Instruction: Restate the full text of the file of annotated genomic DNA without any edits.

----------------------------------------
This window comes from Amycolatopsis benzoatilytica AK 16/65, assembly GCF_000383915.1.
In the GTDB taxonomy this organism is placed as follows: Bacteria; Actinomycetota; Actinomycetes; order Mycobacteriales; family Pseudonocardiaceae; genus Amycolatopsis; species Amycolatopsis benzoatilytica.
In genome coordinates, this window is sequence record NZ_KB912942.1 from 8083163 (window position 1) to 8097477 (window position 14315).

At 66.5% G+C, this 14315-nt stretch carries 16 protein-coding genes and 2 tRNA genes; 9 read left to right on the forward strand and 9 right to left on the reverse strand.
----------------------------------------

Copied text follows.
This window comes from Amycolatopsis benzoatilytica AK 16/65, assembly GCF_000383915.1.
In the GTDB taxonomy this organism is placed as follows: Bacteria; Actinomycetota; Actinomycetes; order Mycobacteriales; family Pseudonocardiaceae; genus Amycolatopsis; species Amycolatopsis benzoatilytica.
In genome coordinates, this window is sequence record NZ_KB912942.1 from 8083163 (window position 1) to 8097477 (window position 14315).

At 66.5% G+C, this 14315-nt stretch carries 16 protein-coding genes and 2 tRNA genes; 9 read left to right on the forward strand and 9 right to left on the reverse strand.